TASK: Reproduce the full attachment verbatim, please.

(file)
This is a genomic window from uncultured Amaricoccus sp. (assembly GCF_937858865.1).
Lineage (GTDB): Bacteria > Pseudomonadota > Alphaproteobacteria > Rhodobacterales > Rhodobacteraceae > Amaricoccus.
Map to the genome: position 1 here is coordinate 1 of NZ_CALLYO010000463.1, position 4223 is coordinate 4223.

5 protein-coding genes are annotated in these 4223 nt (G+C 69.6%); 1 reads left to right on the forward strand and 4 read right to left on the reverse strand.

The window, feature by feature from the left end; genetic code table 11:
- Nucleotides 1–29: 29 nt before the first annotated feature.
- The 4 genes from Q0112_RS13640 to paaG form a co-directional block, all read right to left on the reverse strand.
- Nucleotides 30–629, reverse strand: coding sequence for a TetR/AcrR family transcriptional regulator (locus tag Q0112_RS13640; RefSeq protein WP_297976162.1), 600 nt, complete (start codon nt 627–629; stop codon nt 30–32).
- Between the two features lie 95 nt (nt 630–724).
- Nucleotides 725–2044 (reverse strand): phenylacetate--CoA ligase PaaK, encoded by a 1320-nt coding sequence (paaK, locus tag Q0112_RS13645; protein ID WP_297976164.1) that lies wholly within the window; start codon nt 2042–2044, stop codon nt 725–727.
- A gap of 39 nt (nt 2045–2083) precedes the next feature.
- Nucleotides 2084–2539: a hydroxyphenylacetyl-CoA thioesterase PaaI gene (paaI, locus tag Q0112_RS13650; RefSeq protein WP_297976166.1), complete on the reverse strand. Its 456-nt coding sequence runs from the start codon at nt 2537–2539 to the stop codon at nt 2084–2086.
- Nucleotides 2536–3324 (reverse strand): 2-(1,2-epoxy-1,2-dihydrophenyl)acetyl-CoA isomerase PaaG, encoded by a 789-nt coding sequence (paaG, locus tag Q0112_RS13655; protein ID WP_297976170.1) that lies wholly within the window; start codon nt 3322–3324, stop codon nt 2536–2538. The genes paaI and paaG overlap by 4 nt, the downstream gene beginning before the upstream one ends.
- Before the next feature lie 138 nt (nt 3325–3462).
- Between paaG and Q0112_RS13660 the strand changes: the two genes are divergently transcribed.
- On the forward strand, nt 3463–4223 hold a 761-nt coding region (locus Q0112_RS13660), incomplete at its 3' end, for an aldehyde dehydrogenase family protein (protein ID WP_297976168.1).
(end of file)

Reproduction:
This is a genomic window from uncultured Amaricoccus sp. (assembly GCF_937858865.1).
Lineage (GTDB): Bacteria > Pseudomonadota > Alphaproteobacteria > Rhodobacterales > Rhodobacteraceae > Amaricoccus.
Map to the genome: position 1 here is coordinate 1 of NZ_CALLYO010000463.1, position 4223 is coordinate 4223.

5 protein-coding genes are annotated in these 4223 nt (G+C 69.6%); 1 reads left to right on the forward strand and 4 read right to left on the reverse strand.

The window, feature by feature from the left end; genetic code table 11:
- Nucleotides 1–29: 29 nt before the first annotated feature.
- The 4 genes from Q0112_RS13640 to paaG form a co-directional block, all read right to left on the reverse strand.
- Nucleotides 30–629, reverse strand: coding sequence for a TetR/AcrR family transcriptional regulator (locus tag Q0112_RS13640; RefSeq protein WP_297976162.1), 600 nt, complete (start codon nt 627–629; stop codon nt 30–32).
- Between the two features lie 95 nt (nt 630–724).
- Nucleotides 725–2044 (reverse strand): phenylacetate--CoA ligase PaaK, encoded by a 1320-nt coding sequence (paaK, locus tag Q0112_RS13645; protein ID WP_297976164.1) that lies wholly within the window; start codon nt 2042–2044, stop codon nt 725–727.
- A gap of 39 nt (nt 2045–2083) precedes the next feature.
- Nucleotides 2084–2539: a hydroxyphenylacetyl-CoA thioesterase PaaI gene (paaI, locus tag Q0112_RS13650; RefSeq protein WP_297976166.1), complete on the reverse strand. Its 456-nt coding sequence runs from the start codon at nt 2537–2539 to the stop codon at nt 2084–2086.
- Nucleotides 2536–3324 (reverse strand): 2-(1,2-epoxy-1,2-dihydrophenyl)acetyl-CoA isomerase PaaG, encoded by a 789-nt coding sequence (paaG, locus tag Q0112_RS13655; protein ID WP_297976170.1) that lies wholly within the window; start codon nt 3322–3324, stop codon nt 2536–2538. The genes paaI and paaG overlap by 4 nt, the downstream gene beginning before the upstream one ends.
- Before the next feature lie 138 nt (nt 3325–3462).
- Between paaG and Q0112_RS13660 the strand changes: the two genes are divergently transcribed.
- On the forward strand, nt 3463–4223 hold a 761-nt coding region (locus Q0112_RS13660), incomplete at its 3' end, for an aldehyde dehydrogenase family protein (protein ID WP_297976168.1).